By Chrissy Zdrakas, 78th Air Base Wing Public Affairs
/ Published October 12, 2005
ROBINS AIR FORCE BASE, Ga. (AFPN) --
In a culture where women traditionally stay home and men take care of business, two female officers from here found that some customs are changing.
The two women, from Robins’ 78th Security Forces Squadron, are part of an Air Force military training team helping train Iraqi noncommissioned officers.
Maj. Michelle Stringer and 1st Lt. Sarah Parris work at Camp Ur, about 180 southeast of Baghdad. The camp, which is just more than a year old, has a name straight out of antiquity. Ur is the birthplace of the biblical patriarch Abraham. Its ziggurat, or temple tower, is among the country’s best preserved.
The contrast of the old and the new is not lost on the two officers. Neither is their role as instructors.
"It's very interesting," said Major Stringer, who is from Woodbridge, Va. "In spite of the departure from the roles of women in their culture, the Iraqis seem eager to listen and learn.”
Still, the major said she is very conscious of how Iraqi men regard women, especially when it is time to make decisions. She's careful not to forget traditions.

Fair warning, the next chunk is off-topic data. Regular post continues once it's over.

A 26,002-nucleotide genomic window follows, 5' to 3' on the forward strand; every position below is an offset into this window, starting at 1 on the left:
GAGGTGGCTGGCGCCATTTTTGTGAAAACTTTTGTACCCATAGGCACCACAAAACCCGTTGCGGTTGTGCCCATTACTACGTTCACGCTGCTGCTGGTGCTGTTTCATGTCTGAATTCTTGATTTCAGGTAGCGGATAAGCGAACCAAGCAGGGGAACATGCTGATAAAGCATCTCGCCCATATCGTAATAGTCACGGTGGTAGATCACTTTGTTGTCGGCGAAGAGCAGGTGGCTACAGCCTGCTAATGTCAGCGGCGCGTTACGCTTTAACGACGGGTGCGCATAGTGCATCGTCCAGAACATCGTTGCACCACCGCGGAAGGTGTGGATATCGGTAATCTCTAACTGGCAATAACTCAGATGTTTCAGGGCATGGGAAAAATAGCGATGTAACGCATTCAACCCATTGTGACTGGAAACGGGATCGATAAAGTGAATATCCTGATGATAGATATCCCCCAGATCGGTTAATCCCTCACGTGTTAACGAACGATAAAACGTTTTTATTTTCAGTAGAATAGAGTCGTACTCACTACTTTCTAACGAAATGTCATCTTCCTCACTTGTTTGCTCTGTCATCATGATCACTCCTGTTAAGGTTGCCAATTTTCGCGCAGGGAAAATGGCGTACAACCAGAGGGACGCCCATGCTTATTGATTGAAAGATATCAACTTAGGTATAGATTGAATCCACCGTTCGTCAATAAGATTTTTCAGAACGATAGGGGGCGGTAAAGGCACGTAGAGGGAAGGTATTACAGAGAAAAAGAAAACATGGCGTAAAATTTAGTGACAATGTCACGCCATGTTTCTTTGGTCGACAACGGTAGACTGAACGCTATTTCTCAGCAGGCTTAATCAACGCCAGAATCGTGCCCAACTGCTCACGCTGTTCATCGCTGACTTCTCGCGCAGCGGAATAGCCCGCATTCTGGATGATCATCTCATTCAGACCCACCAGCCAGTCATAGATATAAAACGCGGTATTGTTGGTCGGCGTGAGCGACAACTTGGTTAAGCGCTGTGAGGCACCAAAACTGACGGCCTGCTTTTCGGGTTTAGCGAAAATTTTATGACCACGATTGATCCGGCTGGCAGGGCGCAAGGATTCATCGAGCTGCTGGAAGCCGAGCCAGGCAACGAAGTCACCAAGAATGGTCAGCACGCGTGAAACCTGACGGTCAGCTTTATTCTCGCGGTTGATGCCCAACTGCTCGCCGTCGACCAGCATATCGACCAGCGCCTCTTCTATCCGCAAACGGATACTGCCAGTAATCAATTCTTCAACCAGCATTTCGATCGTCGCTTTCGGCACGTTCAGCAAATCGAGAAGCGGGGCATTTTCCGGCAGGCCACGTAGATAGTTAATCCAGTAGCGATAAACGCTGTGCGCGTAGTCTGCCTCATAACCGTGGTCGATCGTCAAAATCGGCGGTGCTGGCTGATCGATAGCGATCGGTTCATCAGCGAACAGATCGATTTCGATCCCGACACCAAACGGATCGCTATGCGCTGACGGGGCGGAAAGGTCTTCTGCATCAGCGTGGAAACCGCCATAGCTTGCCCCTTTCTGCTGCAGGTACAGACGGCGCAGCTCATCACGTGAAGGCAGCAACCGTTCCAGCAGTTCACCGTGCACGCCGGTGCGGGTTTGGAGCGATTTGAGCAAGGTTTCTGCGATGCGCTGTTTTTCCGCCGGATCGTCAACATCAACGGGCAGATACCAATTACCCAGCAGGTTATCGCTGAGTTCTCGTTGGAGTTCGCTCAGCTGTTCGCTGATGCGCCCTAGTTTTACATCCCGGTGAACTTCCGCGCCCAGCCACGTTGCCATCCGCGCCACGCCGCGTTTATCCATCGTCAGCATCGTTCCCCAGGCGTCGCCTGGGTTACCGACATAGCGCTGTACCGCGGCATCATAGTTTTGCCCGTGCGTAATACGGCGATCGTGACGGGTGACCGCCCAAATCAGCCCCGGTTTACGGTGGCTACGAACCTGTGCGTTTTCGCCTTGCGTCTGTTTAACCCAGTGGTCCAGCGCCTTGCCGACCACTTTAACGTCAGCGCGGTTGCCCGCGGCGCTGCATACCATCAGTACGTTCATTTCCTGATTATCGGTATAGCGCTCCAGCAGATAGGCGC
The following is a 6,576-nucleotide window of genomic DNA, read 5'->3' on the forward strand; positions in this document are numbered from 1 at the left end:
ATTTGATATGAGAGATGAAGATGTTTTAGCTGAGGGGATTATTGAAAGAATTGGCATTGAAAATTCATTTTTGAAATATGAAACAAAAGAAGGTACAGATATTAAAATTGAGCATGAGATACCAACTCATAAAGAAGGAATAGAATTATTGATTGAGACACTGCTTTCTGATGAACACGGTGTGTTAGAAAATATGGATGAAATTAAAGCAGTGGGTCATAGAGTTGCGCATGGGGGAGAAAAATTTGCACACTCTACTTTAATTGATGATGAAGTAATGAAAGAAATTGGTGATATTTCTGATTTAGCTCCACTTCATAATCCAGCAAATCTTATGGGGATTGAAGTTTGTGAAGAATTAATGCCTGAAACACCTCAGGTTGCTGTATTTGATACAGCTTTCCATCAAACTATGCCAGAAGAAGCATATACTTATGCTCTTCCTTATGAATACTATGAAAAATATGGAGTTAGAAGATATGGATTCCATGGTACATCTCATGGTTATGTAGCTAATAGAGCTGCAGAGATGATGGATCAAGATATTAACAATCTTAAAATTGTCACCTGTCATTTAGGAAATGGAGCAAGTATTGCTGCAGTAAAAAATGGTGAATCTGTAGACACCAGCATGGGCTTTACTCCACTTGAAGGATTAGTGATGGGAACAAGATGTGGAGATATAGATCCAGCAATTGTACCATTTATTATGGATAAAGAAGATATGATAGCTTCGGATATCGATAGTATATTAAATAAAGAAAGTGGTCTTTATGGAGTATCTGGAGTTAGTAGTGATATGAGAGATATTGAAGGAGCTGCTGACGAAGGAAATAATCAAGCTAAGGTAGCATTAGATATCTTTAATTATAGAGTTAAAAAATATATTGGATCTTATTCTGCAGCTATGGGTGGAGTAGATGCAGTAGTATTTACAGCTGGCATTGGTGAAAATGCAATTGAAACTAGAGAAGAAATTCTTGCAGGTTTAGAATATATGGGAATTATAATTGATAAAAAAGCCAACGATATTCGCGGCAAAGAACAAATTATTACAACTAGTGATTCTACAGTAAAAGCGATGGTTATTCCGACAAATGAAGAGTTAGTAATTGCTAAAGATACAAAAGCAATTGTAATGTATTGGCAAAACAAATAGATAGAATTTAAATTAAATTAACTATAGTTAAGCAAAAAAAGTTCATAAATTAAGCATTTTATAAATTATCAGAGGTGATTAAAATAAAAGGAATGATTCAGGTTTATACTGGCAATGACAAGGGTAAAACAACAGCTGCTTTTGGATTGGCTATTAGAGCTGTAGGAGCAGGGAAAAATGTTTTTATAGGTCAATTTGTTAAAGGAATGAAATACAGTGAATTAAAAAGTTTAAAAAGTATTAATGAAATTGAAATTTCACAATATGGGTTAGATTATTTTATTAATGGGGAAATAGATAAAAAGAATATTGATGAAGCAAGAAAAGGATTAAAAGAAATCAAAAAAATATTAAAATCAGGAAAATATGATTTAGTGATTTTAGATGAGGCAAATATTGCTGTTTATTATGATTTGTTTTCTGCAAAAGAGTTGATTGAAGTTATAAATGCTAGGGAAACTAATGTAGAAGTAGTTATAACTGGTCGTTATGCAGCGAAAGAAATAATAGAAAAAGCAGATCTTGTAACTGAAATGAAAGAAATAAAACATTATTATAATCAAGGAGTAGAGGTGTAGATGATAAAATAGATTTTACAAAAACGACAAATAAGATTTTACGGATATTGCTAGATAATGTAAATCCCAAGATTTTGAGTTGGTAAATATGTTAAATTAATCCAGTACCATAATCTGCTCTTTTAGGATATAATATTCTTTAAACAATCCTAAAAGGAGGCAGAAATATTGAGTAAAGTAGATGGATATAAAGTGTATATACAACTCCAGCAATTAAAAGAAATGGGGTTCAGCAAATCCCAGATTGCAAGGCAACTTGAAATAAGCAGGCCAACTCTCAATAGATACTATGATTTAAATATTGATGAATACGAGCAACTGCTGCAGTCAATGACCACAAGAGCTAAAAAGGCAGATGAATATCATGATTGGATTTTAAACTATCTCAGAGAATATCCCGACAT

“I always have a male sergeant major 'make' the decision because I don't want the soldiers to suffer any backlash or shame because they took orders from a woman -- or worse -- were corrected by a woman," she said.
While making sure not to offend, the women still have an important mission to accomplish. Officially, they are in Iraq to train, coach, advise and mentor Iraqi soldiers. But in practice, they have become much more -- cheerleaders, morale boosters and troubleshooters.
"There were 700 of them and four of us," Major Stringer said. That makes for what she described as an "interesting and intensely challenging assignment." The 700 soldiers from the first two groups they trained are now operational.
“Out there every day doing the mission,” she said.
Life at Camp Ur is austere, to say the least. The major, Lieutenant Parris and two male combat arms instructors from Lackland Air Force Base, Texas, share a mobile home on a 5-acre compound. The camp also houses contractors and other Coalition forces.
"I'm loving life, living in a trailer," Major Stringer quipped on a day when the temperature at 9 a.m. reach 120 degrees in the shade.
"(This place) used to be a hole in the desert," the major said. "Before construction could start, they had to remove about 10,000 pieces of unexploded ordnance from the site. Even now, there are areas we're told not to enter because they haven't been cleared."